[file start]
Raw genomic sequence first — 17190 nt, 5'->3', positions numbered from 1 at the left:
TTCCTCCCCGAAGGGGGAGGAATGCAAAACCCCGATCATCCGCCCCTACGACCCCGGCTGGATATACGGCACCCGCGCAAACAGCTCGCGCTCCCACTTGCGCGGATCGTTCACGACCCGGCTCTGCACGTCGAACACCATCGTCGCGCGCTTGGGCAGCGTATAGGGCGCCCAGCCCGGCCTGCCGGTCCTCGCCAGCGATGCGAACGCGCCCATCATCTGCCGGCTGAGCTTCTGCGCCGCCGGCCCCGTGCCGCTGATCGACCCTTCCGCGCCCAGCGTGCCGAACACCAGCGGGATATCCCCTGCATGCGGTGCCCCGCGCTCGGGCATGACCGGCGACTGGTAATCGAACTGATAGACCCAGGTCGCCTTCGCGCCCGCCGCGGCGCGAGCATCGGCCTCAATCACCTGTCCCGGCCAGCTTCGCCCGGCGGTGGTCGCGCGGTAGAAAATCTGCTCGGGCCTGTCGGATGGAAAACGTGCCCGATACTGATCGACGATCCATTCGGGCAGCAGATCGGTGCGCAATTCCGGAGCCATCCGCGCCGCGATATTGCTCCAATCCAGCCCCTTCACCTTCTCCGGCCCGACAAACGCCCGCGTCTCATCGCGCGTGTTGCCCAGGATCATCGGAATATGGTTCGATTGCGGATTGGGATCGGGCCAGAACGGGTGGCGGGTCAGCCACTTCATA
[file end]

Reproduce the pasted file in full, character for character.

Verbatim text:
Raw genomic sequence first — 17190 nt, 5'->3', positions numbered from 1 at the left:
TTCCTCCCCGAAGGGGGAGGAATGCAAAACCCCGATCATCCGCCCCTACGACCCCGGCTGGATATACGGCACCCGCGCAAACAGCTCGCGCTCCCACTTGCGCGGATCGTTCACGACCCGGCTCTGCACGTCGAACACCATCGTCGCGCGCTTGGGCAGCGTATAGGGCGCCCAGCCCGGCCTGCCGGTCCTCGCCAGCGATGCGAACGCGCCCATCATCTGCCGGCTGAGCTTCTGCGCCGCCGGCCCCGTGCCGCTGATCGACCCTTCCGCGCCCAGCGTGCCGAACACCAGCGGGATATCCCCTGCATGCGGTGCCCCGCGCTCGGGCATGACCGGCGACTGGTAATCGAACTGATAGACCCAGGTCGCCTTCGCGCCCGCCGCGGCGCGAGCATCGGCCTCAATCACCTGTCCCGGCCAGCTTCGCCCGGCGGTGGTCGCGCGGTAGAAAATCTGCTCGGGCCTGTCGGATGGAAAACGTGCCCGATACTGATCGACGATCCATTCGGGCAGCAGATCGGTGCGCAATTCCGGAGCCATCCGCGCCGCGATATTGCTCCAATCCAGCCCCTTCACCTTCTCCGGCCCGACAAACGCCCGCGTCTCATCGCGCGTGTTGCCCAGGATCATCGGAATATGGTTCGATTGCGGATTGGGATCGGGCCAGAACGGGTGGCGGGTCAGCCACTTCATA